Over half of all UK firms are still running Windows XP, the Microsoft software which has been exploited by the WannaCry virus, heightening concerns that British businesses are woefully under-prepared for ransomware attacks.
The Information Commissioner’s Office has already warned firms that they face enforcement action if it is found that they did not take adequate steps to protect customer information.
Now, data released by Spiceworks found that 52% of UK companies are still running at least one instance of Windows XP, with many IT professionals citing budget constraints and a lack of time as their main reasons for not upgrading. Windows XP is still installed on 14% of business computers worldwide.
Meanwhile a study by Timico shows that two thirds of UK businesses have no official ransomware policy in place, meaning they could be leaving themselves wide open to such attacks.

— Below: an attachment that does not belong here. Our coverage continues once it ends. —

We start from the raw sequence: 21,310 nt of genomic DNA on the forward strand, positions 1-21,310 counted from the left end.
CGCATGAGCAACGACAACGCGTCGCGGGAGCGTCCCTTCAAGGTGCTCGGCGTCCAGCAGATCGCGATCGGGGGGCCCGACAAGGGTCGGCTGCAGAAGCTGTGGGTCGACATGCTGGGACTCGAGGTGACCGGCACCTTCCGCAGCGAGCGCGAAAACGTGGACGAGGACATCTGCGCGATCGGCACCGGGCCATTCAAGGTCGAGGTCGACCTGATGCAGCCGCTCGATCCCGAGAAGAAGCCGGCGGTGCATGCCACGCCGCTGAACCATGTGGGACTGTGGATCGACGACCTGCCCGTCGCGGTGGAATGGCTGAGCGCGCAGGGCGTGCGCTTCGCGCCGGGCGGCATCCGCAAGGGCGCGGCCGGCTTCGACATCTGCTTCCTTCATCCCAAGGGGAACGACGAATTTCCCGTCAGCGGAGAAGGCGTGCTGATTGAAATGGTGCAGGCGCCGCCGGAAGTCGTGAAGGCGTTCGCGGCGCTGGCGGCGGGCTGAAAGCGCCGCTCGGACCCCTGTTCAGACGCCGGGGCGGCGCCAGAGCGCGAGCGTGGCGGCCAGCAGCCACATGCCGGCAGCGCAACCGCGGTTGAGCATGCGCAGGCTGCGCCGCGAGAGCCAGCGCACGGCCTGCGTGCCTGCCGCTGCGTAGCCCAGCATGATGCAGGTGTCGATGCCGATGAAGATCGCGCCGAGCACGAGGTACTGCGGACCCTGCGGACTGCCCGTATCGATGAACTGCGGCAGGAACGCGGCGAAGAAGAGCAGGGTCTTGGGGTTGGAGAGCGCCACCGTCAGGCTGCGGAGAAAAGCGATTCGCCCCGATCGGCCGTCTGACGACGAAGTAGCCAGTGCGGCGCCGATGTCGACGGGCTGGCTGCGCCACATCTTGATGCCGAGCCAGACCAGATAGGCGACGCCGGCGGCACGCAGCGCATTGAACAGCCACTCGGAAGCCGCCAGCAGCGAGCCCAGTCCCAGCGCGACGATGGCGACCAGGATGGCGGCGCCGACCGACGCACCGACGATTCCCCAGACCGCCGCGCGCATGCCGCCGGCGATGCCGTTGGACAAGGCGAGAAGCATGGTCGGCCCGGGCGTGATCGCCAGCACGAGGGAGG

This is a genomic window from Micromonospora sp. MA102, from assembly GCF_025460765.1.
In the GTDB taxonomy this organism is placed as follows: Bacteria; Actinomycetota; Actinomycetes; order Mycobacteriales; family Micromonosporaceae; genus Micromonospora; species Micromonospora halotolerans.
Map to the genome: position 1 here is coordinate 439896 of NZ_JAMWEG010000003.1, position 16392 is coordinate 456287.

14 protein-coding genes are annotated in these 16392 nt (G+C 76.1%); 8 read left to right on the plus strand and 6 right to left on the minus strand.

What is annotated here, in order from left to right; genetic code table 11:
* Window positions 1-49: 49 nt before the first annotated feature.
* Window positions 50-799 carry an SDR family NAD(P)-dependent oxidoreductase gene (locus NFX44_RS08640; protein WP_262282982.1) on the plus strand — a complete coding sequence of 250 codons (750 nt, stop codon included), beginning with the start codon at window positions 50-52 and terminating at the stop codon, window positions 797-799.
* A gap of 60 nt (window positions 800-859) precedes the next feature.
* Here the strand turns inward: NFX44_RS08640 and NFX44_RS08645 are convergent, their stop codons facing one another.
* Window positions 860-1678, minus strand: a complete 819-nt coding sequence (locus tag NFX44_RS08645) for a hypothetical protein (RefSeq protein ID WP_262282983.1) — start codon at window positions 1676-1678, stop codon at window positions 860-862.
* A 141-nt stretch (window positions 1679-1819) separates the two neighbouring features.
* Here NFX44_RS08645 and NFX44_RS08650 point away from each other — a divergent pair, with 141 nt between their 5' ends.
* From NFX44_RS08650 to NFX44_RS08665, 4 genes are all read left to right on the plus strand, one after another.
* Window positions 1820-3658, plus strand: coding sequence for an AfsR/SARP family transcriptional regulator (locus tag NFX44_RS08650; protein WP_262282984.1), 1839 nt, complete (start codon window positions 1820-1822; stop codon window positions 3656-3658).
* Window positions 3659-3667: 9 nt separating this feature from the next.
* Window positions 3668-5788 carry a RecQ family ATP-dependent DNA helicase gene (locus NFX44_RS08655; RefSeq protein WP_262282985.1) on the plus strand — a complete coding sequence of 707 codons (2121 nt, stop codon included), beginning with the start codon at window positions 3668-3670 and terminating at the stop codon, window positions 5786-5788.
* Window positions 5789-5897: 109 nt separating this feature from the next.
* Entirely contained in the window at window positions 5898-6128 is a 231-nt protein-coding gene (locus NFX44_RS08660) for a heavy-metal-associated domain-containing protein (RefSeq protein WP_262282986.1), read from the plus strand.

The survey of a 1,000 UK businesses which had fallen victim to ransomware found that many have no guidance for staff on what to do when an attack occurs.
Over two thirds of the firms reported that they felt the effects of a ransomware attack instantly, with their data systems becoming essentially useless within seconds; some 85% said their systems were down for a week or more.
A third (33%) saw systems go down for more than a month, with 15% reporting their data as ‘unrecoverable.’
Timico chief digital officer Nabeil Samara said: “It’s not just a case of the data loss and financial cost to the business. A ransomware attack can have a debilitating effect, with long-term consequences across the business, with the company even breaching terms of any regulatory bodies that the business holds themselves accountable to.”
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